The categories of agents enumerated in (i) and (ii) of clause (b) are to be notified by the candidate, before the statutory authorities.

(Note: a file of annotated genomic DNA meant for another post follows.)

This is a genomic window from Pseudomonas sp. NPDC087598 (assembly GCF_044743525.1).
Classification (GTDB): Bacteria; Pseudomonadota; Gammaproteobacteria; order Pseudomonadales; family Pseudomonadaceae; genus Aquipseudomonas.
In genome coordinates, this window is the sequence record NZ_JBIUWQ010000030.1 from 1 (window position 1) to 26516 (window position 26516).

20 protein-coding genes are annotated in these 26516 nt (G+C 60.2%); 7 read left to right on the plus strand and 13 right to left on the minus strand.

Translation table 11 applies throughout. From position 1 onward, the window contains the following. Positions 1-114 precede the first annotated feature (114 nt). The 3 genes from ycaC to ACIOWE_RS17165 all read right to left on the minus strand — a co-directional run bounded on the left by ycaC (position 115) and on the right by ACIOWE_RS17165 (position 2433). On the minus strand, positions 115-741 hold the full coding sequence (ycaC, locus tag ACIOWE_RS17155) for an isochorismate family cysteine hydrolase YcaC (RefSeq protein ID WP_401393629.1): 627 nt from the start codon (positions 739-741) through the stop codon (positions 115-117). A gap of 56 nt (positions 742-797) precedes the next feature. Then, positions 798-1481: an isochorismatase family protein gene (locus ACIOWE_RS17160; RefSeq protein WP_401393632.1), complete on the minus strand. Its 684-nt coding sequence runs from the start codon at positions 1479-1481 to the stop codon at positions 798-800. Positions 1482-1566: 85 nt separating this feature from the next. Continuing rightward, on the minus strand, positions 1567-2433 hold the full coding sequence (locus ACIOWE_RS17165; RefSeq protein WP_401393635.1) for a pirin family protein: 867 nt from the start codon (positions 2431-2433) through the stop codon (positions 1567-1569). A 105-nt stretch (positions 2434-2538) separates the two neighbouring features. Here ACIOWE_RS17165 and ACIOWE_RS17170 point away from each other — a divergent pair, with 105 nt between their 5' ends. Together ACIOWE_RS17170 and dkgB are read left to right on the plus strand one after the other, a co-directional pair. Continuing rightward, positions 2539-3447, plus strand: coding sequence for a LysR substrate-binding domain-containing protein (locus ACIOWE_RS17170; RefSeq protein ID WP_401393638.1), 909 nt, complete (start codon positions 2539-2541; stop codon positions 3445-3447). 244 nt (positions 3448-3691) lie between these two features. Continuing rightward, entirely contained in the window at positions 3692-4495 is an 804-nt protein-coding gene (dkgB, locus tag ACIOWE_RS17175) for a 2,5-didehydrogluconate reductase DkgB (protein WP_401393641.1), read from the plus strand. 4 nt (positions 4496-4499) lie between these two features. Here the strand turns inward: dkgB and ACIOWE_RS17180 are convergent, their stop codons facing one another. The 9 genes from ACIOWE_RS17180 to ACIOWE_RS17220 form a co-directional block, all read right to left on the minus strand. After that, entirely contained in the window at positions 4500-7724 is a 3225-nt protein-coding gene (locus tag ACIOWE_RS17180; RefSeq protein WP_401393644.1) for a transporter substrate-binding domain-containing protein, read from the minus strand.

Such agents, thus, are not only known to the appropriate authorities but also to his opponents and other persons concerned. However, so far as category (iii) is concerned, the name of such agent is not required to be notified. He must have an express or implied authority to act on behalf of the candidate. For the purpose of proving corrupt practices on the part of such agent, there would not be any material difference between the third category of "agent" or "any other person" inasmuch as in both the cases consent of the candidate being the material factor, would be required to be pleaded and proved. Thus, the appellant was required to prove that alleged corrupt practices were committed by the aforementioned Marydasan and Vellimon Vijayanandan with the consent and knowledge of the elected candidate. The first respondent, as noticed hereinbefore, herein in his written statement denied or disputed that a pamphlet has been published defaming the appellant herein at his instance or with his knowledge or consent. The appellant sought to prove such consent on the part of the first respondent vis-`-vis Marydasan on the ground that not only the same was printed in Karthika Press but the expenditure incurred by Respondent No.1 on the printing and publishing thereof was intimated to the Election Commission in his election expenditure account.